Miss Preyan’s family was displaced for almost a year after Katrina. Her father, who owns an electric-service company, commuted from Baton Rouge. Preyan made the trip with him from January to June 2006 so she could finish her senior year at Dominican High School.

Their home in eastern New Orleans was gutted and rebuilt. But damaged houses, some with Federal Emergency Management Agency trailers in the yards, extend out for miles around it.

For the club’s debutantes, events begin in September and include a formal tea and three or more formal parties, plus the debutante ball.

They attend weekly meetings with the club’s etiquette officer, Gail Barnes-McConduit. Her instructions cover everything from proper table place settings to how to execute the floor-sweeping curtsy they will use at the ball.

“The Young Men Illinois Club has a great interest in teaching these girls how to make the transition into adulthood,” Mrs. Barnes-McConduit said. “That covers everything from table manners to common courtesy.”

At 18, Miss Preyan prefers jeans and tank tops. She and fellow debutantes balked a bit when Mrs. Barnes-McConduit began introducing then to the finer points of protocol.

“It was all about which glass went where, which fork was used for what,” she said. “We even had to learn how to walk a certain way. Grace and dignity, I heard those words over and over.”

More than that, she began living them.

At the formal tea in September, Miss Preyan, decked out in an off-white silk suit, matching hat and gloves, was undaunted by the elaborate place settings or the sedate ambiance of the regal tearoom.

In addition to the suit for the tea, the debutantes must have a different gown for each party and the ball.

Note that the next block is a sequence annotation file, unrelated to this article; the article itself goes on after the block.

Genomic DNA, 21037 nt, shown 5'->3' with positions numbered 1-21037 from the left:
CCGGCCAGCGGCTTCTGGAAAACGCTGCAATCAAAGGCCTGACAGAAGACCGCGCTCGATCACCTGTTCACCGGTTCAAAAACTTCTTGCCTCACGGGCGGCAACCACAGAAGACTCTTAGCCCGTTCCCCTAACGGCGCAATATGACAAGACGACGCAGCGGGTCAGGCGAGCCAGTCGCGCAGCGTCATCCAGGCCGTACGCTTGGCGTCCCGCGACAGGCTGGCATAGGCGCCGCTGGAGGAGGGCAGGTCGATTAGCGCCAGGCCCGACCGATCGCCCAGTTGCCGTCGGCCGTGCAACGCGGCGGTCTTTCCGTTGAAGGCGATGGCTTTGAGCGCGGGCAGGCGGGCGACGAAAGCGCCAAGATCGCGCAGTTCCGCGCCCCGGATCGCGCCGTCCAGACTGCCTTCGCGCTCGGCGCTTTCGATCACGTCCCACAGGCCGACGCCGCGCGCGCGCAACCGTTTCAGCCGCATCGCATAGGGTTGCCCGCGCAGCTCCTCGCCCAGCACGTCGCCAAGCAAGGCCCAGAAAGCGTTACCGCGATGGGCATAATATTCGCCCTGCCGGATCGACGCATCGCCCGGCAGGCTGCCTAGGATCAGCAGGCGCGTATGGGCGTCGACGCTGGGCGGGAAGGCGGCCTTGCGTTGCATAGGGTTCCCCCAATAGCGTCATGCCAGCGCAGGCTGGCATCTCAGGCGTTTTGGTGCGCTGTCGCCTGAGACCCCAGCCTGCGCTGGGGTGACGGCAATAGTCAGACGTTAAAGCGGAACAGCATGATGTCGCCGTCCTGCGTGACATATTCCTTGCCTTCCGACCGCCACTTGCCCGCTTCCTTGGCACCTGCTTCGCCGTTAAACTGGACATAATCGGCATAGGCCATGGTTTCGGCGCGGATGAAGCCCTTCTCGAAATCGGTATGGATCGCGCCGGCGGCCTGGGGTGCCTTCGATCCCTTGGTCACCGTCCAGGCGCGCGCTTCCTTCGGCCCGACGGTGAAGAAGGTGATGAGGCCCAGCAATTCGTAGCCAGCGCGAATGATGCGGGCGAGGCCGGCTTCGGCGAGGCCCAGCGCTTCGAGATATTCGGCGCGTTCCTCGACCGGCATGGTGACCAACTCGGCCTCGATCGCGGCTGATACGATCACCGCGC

“It is very expensive,” said Dalton Savwoir, spokesman for the Orleans Parish District Attorney’s Office. His daughter, Macy, 17, is making her debut this season.

Besides the wardrobe, which costs thousands of dollars, Mr. Savwoir said, there are presents for the queen and the other debutantes, the pages — young boys who escort the queen onto the stage at the ball — the club members and their families.

Mr. Savwoir threw the required party for Macy at Gallier Hall, the Greek Revival building that served as City Hall for more than a century.

“The party ran about $8,000,” Mr. Savwoir said. “And that doesn’t include the limousine or the hairdresser or any of the incidentals.”

The ball was the culmination of the debutante season.

Miss Preyan, in a flowing white gown, a rhinestone crown on her head, a jeweled scepter in her hand, began the traditional tableau — the picturesque grouping that highlights the ball.

“I’m supposed to stop when I first step onto the floor and stand there for a minute so the audience can admire me,” Miss Preyan said. “My pages will be behind me, and we will slowly move around the room while I sweep my scepter back and forth.”

Miss Preyan ended up on the stage where each of the other debutantes was escorted and posed.

Although she originally hesitated at the rules that confined gowns to pastel colors with wide straps and billowing skirts, Miss Preyan said she eventually came around.

“I’m not really a girly-girl, or a tomboy,” she said. “But for a little while I get to be an 1890s girl with all the glamour that goes with it. It really is wonderful.”